What is prostate cancer?
Prostate cancer is the cancer of the prostate gland in men. Prostate gland creates some of the fluid that is part of the semen. This gland lies below the bladder and in front of the rectum. The size of the prostate changes with age. In younger men, it is about the size of a walnut, but can be of a much larger size in older men.
How does prostate cancer occur?
Prostate cancer occurs when cells in the prostate gland start to grow uncontrollably. Almost all prostate cancers are adenocarcinomas, i.e. those which develop from the gland cells which produce the prostate fluid that is added to the semen.
Other types of prostate cancer include:
- Small cell carcinomas
- Neuroendocrine tumors (other than small cell carcinomas)
- Transitional cell carcinomas
These types are very rare.
Who is prone to prostate cancer?
Some people are more prone to prostate cancer than others. They include:
- Men who are above 50 years of age
- Men who have a strong family history of cancers, such as breast cancer, ovarian cancer, colon cancer, or pancreatic cancer. Especially, having a father or brother with prostate cancer more than doubles a man’s risk of developing this disease.
- Men who eat a lot of red meat or high-fat dairy products and less fruits and vegetables appear to have a slightly higher chance of getting prostate cancer.
- Obese men have a higher risk of getting more aggressive prostate cancer, some studies have shown
- Men who chain smoke are at an increased risk of getting prostate cancer
- Men who inherit gene mutations
- Men who have been exposed to certain harmful chemicals and radiation
What are the causes of prostate cancer?
Like all other cancers, the exact cause of prostate cancer isn’t easy to determine. Multiple factors may be involved such as:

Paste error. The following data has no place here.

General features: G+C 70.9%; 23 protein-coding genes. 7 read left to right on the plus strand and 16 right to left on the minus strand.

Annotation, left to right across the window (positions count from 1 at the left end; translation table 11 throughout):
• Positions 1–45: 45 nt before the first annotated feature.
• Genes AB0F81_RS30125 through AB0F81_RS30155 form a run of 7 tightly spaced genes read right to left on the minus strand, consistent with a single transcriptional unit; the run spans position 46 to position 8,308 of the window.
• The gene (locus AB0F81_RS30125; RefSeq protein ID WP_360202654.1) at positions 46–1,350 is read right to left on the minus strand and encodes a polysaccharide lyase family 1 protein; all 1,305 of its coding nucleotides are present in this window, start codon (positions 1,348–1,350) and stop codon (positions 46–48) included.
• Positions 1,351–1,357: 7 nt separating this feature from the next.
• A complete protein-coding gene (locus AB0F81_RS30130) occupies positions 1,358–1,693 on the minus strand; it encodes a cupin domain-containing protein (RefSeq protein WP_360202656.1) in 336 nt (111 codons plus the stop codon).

- a family history of cancer
- exposure to environmental toxins, like certain chemicals or radiation
- mutations in the DNA, or genetic material, which can lead to the growth of cancerous cells
- a diet which is high in red meat and high-fat dairy products and low in fruits and vegetables
What are the symptoms of prostate cancer? How is prostate cancer diagnosed?
In the early stages of prostate cancer, there are usually no symptoms. If symptoms do appear they include:
- urge to urinate frequently, even at night
- painful urination and, less commonly, ejaculation
- blood in the urine
- difficulty while commencing and maintaining urination
- difficulty in getting and maintaining an erection
The symptoms of advanced prostate cancer include:
- pain in the bones, especially in the spine, femur, pelvis, or ribs
- bone fractures
- leg weakness
- urinary incontinence
- faecal incontinence
If you notice any disturbing symptoms, you need to visit a general practitioner who will carry out a physical examination and enquire about any ongoing medical history. He may ask you to undergo a blood test.
If a routine blood test shows abnormally high PSA (Prostate Specific Antigen) levels, the doctor may suggest further examinations and you may be referred to an oncologist.
Your oncologist may perform tests which include:
- a Digital Rectal Examination (DRE), in which a doctor will manually check for any abnormalities of the prostate
- a biomarker test checking the blood, urine, or body tissues of a person for chemicals which are unique to people suffering from cancer
- a urine test to check for the PCA3 gene only found in prostate cancer cells
- a transrectal ultrasound scan which provides images of the affected region
- a biopsy, which involves the removal small tissues from several areas of the prostate for examination under a microscope
- scans such as bone, CT scan, or MRI scan to see if the cancer has spread
What are the complications of prostate cancer?
The complications of prostate cancer include:
- erectile dysfunction
- urinary incontinence
- faecal incontinence
- metastasis or spread of the cancer cells from one part of the body to other parts of the body
- severe pain
- higher-than-normal levels of calcium in the blood leading to nausea, vomiting, and confusion
- compression of the spinal cord, which can lead to muscle weakness and urinary and faecal incontinence
What is the treatment for prostate cancer?
Depending on the severity of your condition the doctor may prescribe some medicines and observe, wait and monitor if it is in very early stages.
If it is advanced then he may suggest radical prostatectomy in which the prostate is surgically removed, or radiation therapy, or chemotherapy.
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